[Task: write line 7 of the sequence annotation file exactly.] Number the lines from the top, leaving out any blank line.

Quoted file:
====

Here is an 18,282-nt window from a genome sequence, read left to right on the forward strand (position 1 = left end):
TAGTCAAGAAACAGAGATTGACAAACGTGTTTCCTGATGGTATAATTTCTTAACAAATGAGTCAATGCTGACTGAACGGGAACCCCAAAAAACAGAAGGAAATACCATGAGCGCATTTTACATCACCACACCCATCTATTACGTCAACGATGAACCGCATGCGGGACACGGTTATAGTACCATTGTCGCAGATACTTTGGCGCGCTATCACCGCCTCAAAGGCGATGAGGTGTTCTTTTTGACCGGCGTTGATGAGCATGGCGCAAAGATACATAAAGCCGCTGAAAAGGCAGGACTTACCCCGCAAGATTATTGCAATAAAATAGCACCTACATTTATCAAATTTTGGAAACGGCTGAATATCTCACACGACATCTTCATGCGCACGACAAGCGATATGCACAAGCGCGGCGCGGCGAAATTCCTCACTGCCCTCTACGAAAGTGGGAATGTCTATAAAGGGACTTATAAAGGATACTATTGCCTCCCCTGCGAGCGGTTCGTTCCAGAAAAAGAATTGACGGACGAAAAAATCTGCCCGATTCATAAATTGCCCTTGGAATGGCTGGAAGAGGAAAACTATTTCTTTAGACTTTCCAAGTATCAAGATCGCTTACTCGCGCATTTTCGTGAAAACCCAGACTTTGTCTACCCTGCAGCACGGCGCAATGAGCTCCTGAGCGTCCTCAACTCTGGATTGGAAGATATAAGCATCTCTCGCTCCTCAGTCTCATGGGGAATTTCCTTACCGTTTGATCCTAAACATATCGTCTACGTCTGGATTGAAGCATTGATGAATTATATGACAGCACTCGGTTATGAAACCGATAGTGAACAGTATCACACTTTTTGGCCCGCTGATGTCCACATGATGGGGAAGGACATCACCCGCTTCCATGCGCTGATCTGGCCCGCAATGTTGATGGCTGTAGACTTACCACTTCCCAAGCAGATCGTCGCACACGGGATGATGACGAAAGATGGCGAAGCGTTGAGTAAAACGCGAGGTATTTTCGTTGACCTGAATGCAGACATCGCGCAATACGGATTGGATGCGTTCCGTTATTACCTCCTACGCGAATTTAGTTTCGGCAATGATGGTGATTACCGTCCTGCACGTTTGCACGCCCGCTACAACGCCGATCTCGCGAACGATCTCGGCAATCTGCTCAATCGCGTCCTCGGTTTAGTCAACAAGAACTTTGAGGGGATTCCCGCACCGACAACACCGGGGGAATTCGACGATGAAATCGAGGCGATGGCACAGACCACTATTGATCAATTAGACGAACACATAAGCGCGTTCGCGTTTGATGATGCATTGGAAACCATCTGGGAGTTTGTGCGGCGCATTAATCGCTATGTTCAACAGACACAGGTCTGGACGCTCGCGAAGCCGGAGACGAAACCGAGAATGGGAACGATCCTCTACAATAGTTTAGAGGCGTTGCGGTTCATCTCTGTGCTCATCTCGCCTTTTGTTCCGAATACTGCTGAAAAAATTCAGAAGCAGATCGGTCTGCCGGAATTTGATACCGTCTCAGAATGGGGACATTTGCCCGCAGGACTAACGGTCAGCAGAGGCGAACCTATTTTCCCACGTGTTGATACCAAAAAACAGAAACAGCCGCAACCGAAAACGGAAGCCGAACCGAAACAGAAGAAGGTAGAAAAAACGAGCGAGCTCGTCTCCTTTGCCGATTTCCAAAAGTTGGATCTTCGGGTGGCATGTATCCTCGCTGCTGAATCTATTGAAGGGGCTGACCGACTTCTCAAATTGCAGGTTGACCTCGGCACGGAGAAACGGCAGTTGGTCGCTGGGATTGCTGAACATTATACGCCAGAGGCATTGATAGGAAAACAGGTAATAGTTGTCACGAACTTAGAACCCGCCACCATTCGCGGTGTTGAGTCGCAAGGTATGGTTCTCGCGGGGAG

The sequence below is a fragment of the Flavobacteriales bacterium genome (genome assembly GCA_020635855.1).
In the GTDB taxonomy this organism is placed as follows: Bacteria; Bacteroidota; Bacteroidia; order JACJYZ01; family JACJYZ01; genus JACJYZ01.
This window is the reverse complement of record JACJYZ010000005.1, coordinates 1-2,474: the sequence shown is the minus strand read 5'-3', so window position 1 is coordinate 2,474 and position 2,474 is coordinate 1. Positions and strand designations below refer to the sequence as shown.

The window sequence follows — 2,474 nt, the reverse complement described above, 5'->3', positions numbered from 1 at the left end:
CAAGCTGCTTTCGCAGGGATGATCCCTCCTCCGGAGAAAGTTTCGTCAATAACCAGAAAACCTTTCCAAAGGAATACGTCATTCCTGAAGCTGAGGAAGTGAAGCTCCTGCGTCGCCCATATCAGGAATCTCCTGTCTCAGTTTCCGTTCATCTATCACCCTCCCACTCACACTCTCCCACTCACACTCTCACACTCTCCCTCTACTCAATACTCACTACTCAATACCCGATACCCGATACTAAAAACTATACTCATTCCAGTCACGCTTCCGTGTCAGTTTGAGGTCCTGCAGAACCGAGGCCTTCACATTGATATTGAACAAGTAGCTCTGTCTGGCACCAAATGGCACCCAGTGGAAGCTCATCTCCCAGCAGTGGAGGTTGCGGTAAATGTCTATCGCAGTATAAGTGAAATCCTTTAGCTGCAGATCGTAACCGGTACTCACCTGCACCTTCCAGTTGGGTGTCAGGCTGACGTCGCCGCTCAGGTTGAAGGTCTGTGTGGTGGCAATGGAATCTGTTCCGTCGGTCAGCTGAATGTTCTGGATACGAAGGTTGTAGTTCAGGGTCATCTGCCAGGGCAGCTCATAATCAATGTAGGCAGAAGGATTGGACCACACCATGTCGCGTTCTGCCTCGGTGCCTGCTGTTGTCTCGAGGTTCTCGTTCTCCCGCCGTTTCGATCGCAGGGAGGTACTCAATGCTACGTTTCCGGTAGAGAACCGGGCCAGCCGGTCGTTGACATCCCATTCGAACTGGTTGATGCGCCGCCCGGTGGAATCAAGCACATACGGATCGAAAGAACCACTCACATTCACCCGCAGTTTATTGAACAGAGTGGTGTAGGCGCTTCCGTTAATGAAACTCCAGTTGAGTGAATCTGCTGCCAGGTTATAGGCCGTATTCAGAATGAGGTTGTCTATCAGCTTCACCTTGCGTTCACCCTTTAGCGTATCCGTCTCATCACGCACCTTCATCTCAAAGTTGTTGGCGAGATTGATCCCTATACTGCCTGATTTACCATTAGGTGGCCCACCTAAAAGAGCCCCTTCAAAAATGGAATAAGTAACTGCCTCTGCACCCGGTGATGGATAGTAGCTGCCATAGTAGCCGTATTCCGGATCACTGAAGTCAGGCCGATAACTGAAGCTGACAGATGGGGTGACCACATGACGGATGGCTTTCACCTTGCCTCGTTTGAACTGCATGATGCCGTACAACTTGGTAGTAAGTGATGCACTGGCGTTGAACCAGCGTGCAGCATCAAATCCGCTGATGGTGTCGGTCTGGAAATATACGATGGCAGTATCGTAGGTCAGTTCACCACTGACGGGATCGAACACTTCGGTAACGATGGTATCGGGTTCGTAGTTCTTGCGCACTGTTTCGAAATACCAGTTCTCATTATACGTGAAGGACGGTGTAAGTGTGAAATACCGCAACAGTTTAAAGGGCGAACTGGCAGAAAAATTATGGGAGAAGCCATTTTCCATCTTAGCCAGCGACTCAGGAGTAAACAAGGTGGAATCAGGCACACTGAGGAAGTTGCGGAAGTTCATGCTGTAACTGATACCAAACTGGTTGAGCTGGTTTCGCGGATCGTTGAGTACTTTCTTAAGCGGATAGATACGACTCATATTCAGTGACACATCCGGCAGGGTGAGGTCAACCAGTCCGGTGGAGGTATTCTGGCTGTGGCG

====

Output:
CAAGCTGCTTTCGCAGGGATGATCCCTCCTCCGGAGAAAGTTTCGTCAATAACCAGAAAACCTTTCCAAAGGAATACGTCATTCCTGAAGCTGAGGAAGTGAAGCTCCTGCGTCGCCCATATCAGGAATCTCCTGTCTCAGTTTCCGTTCATCTATCACCCTCCCACTCACACTCTCCCACTCACACTCTCACACTCTCCCTCTACTCAATACTCACTACTCAATACCCGATACCCGATACTAAAAACTATACTCATTCCAGTCACGCTTCCGTGTCAGTTTGAGGTCCTGCAGAACCGAGGCCTTCACATTGATATTGAACAAGTAGCTCTGTCTGGCACCAAATGGCACCCAGTGGAAGCTCATCTCCCAGCAGTGGAGGTTGCGGTAAATGTCTATCGCAGTATAAGTGAAATCCTTTAGCTGCAGATCGTAACCGGTACTCACCTGCACCTTCCAGTTGGGTGTCAGGCTGACGTCGCCGCTCAGGTTGAAGGTCTGTGTGGTGGCAATGGAATCTGTTCCGTCGGTCAGCTGAATGTTCTGGATACGAAGGTTGTAGTTCAGGGTCATCTGCCAGGGCAGCTCATAATCAATGTAGGCAGAAGGATTGGACCACACCATGTCGCGTTCTGCCTCGGTGCCTGCTGTTGTCTCGAGGTTCTCGTTCTCCCGCCGTTTCGATCGCAGGGAGGTACTCAATGCTACGTTTCCGGTAGAGAACCGGGCCAGCCGGTCGTTGACATCCCATTCGAACTGGTTGATGCGCCGCCCGGTGGAATCAAGCACATACGGATCGAAAGAACCACTCACATTCACCCGCAGTTTATTGAACAGAGTGGTGTAGGCGCTTCCGTTAATGAAACTCCAGTTGAGTGAATCTGCTGCCAGGTTATAGGCCGTATTCAGAATGAGGTTGTCTATCAGCTTCACCTTGCGTTCACCCTTTAGCGTATCCGTCTCATCACGCACCTTCATCTCAAAGTTGTTGGCGAGATTGATCCCTATACTGCCTGATTTACCATTAGGTGGCCCACCTAAAAGAGCCCCTTCAAAAATGGAATAAGTAACTGCCTCTGCACCCGGTGATGGATAGTAGCTGCCATAGTAGCCGTATTCCGGATCACTGAAGTCAGGCCGATAACTGAAGCTGACAGATGGGGTGACCACATGACGGATGGCTTTCACCTTGCCTCGTTTGAACTGCATGATGCCGTACAACTTGGTAGTAAGTGATGCACTGGCGTTGAACCAGCGTGCAGCATCAAATCCGCTGATGGTGTCGGTCTGGAAATATACGATGGCAGTATCGTAGGTCAGTTCACCACTGACGGGATCGAACACTTCGGTAACGATGGTATCGGGTTCGTAGTTCTTGCGCACTGTTTCGAAATACCAGTTCTCATTATACGTGAAGGACGGTGTAAGTGTGAAATACCGCAACAGTTTAAAGGGCGAACTGGCAGAAAAATTATGGGAGAAGCCATTTTCCATCTTAGCCAGCGACTCAGGAGTAAACAAGGTGGAATCAGGCACACTGAGGAAGTTGCGGAAGTTCATGCTGTAACTGATACCAAACTGGTTGAGCTGGTTTCGCGGATCGTTGAGTACTTTCTTAAGCGGATAGATACGACTCATATTCAGTGACACATCCGGCAGGGTGAGGTCAACCAGTCCGGTGGAGGTATTCTGGCTGTGGCG